26 September 2015

Xi Jinping’s Inner Circle Offers Cold Shoulder to Western Officials

This concentration of power and decision-making, combined with severe new limitations in authoritative channels to communicate and consult back and forth with the outside world, is highly worrisome. It could be particularly problematic in the event of a foreign policy-related incident or crisis, in which both rapid decision-making and effective external consultation and communication might be essential to preventing escalation and resolving complex problems. Stock phrases and proverbs about “win-win” cooperation and building a positive bilateral relationship for mutual benefit—as permeated Xi’s U.S. visit this week—will have limited meaning so long as this opacity, insularity, and suspicion remain the bureaucratic order of the day.

Edward Wong, “Xi Jinping’s Inner Circle Offers Cold Shoulder to Western Officials,” New York Times, 25 September 2015.

… As President Xi Jinping made his first state visit to the United States, including a day of pageantry and diplomacy at the White House on Friday, Mr. Wang [Huning] was among a small group of advisers at his side.

A member of the Communist Party’s elite Politburo, Mr. Wang, 59, studied American society as a politics professor in Shanghai and an adviser to Mr. Xi’s two predecessors. In the process, he got to know American scholars and officials.

Yet, people who knew Mr. Wang back then say he has become unapproachable and ignores invitations for conversations. American officials find it difficult to talk to him casually on the sidelines of international forums.

They and other Western officials say that this icy remove is true not only of Mr. Wang, but also of other advisers with whom Mr. Xi travels, including Li Zhanshu, essentially Mr. Xi’s chief of staff, and Liu He, his top economic adviser.

The problem presents a huge challenge for the United States and other nations. By some standards, Mr. Xi’s administration is the most secretive in 66 years of Communist rule. …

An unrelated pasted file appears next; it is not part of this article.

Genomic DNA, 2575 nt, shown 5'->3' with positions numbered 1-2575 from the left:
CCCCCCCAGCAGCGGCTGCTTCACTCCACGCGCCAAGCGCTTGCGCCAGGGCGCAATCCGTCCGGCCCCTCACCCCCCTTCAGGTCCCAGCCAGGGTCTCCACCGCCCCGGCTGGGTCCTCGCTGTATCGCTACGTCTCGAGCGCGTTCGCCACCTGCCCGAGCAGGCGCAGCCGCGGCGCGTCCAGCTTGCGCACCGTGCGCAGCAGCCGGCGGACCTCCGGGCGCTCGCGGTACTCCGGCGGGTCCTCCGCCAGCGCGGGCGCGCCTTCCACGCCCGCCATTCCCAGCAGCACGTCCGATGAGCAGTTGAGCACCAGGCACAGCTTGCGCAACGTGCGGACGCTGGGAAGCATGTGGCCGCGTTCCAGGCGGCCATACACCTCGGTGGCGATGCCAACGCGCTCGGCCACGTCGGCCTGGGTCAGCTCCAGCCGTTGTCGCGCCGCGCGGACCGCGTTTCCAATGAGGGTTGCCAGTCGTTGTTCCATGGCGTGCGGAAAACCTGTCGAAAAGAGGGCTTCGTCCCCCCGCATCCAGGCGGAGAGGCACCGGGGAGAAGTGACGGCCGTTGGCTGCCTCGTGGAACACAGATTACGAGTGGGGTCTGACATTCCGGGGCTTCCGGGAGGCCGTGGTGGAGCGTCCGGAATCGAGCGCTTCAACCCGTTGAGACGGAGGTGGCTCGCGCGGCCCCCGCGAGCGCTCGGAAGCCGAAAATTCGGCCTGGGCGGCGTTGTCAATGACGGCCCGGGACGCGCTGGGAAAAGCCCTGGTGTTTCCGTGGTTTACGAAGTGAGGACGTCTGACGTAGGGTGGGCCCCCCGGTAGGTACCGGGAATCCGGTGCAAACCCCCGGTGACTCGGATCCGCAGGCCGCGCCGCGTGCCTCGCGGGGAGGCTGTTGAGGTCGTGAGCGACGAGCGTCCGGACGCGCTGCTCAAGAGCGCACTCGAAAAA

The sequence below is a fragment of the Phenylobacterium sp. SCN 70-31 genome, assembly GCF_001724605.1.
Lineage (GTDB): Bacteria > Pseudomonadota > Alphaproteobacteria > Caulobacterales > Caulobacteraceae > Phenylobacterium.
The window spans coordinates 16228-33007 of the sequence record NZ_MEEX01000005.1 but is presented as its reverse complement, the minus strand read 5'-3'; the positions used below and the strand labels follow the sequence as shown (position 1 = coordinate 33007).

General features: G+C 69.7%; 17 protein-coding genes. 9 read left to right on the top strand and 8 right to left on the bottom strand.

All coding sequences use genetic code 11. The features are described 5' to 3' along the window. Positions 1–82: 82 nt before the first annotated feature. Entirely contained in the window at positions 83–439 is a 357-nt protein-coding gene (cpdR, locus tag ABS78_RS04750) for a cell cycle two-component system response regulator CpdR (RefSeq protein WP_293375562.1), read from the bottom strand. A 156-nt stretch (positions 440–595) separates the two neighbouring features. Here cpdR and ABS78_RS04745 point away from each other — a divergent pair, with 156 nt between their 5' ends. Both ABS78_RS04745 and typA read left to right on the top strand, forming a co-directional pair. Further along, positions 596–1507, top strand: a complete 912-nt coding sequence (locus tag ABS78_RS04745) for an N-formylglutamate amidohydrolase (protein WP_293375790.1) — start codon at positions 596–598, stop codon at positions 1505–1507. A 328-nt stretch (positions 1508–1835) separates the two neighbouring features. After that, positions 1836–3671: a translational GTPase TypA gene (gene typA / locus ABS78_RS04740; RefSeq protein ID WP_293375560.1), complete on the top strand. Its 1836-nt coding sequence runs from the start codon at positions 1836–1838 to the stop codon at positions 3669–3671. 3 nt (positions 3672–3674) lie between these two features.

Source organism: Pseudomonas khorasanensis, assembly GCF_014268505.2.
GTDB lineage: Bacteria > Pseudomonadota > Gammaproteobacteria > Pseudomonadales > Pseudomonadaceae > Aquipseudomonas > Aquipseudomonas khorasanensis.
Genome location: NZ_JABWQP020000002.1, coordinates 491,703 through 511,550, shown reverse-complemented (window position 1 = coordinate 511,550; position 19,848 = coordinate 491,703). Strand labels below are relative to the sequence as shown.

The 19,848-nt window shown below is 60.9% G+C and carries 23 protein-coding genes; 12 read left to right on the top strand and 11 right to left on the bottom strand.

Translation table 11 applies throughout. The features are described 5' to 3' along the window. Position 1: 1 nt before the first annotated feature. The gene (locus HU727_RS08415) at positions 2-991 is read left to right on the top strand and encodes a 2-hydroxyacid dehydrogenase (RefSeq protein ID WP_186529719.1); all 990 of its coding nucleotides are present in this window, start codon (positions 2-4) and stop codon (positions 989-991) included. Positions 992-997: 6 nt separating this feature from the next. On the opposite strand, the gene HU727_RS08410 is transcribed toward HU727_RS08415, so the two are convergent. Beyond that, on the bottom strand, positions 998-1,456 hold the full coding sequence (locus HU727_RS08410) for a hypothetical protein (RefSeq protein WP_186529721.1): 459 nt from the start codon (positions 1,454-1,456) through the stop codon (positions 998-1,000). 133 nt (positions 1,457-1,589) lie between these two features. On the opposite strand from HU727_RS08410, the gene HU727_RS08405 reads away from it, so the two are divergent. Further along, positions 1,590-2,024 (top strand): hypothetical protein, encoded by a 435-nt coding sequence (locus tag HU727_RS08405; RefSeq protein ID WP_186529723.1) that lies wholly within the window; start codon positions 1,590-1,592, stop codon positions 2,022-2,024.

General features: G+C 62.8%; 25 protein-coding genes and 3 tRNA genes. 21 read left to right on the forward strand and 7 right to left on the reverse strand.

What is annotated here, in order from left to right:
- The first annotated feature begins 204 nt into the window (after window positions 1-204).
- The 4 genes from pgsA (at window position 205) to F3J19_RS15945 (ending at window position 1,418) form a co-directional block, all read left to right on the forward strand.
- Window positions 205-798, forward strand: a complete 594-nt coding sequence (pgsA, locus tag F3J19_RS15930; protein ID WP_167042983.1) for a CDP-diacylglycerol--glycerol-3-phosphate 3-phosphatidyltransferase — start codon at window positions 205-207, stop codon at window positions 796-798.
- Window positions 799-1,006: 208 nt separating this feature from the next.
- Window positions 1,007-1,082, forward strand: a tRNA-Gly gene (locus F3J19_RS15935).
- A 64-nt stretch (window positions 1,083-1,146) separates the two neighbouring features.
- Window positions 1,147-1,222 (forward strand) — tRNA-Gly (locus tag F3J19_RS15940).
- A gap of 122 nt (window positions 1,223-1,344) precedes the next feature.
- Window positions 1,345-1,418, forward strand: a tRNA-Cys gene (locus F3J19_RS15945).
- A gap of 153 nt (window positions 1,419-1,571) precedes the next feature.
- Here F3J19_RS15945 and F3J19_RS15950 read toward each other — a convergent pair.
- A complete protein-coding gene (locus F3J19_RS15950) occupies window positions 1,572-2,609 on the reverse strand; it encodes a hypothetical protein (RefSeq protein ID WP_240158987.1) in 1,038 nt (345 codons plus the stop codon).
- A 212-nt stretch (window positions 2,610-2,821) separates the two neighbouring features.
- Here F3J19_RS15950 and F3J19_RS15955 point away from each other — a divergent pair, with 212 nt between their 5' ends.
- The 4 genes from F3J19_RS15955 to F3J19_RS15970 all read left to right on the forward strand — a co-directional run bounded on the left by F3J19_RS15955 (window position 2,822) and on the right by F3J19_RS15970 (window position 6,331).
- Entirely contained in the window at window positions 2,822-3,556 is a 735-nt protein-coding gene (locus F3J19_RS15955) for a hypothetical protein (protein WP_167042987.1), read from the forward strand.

“One of the problems we have in U.S.-China relations now is that we basically don’t know these people,” said David M. Lampton, director of China Studies at the Johns Hopkins School of Advanced International Studies. “I don’t think we have a very good understanding of who below Xi Jinping speaks for him.”

The refusal of Mr. Xi’s inner circle to develop ties with Western officials is consistent with a fundamental belief that has become widespread in the system here — namely that Western ideas and influences will undermine the Communist Party and lead to a “color revolution.” …

There is also broad agreement that Mr. Xi keeps colleagues and advisers — especially technocrats in state ministries — at more of a distance than other Chinese leaders did and that he relies mainly on his own knowledge and instincts in making decisions.

He is the head of seven of 22 “leading small groups,” opaque policy councils that weigh in on matters ranging from economics to cybersecurity. And he created the National Security Commission, another secretive group that aims to coordinate security policy to defend the party against internal and external threats.

Political insiders here say there are a handful of people whom Mr. Xi trusts. [These reportedly include the aforementioned advisers, as well as Wang Qishan and General Liu Yuan.]

“Liu Yuan plays a very important role here,” [Christopher K. Johnson, a former China analyst at the Central Intelligence Agency who is now at the Center for Strategic and International Studies in Washington] said. “He has strong views on the U.S., not particularly friendly ones. He is among Xi’s guys who promotes that whole ‘color revolution’ style of thinking.”

For related research, see:

Adam P. Liff and Andrew S. Erickson, “Japan-China Crisis Management–The Urgent Need for Air-Sea Contact Mechanism,” op-ed, Asahi Shimbun, 9 July 2015.

アダム・リフ、アンドリュー・エリクソン [Adam Liff and Andrew Erickson], “日中間の危機管理–海空連絡メカニズム急げ” [Japan-China Crisis Management—Expedite an Air-Sea Contact Mechanism],(私の視点)[Our Perspective (Op-Ed)], 朝日新聞 [Asahi Shimbun], 4 July 2015.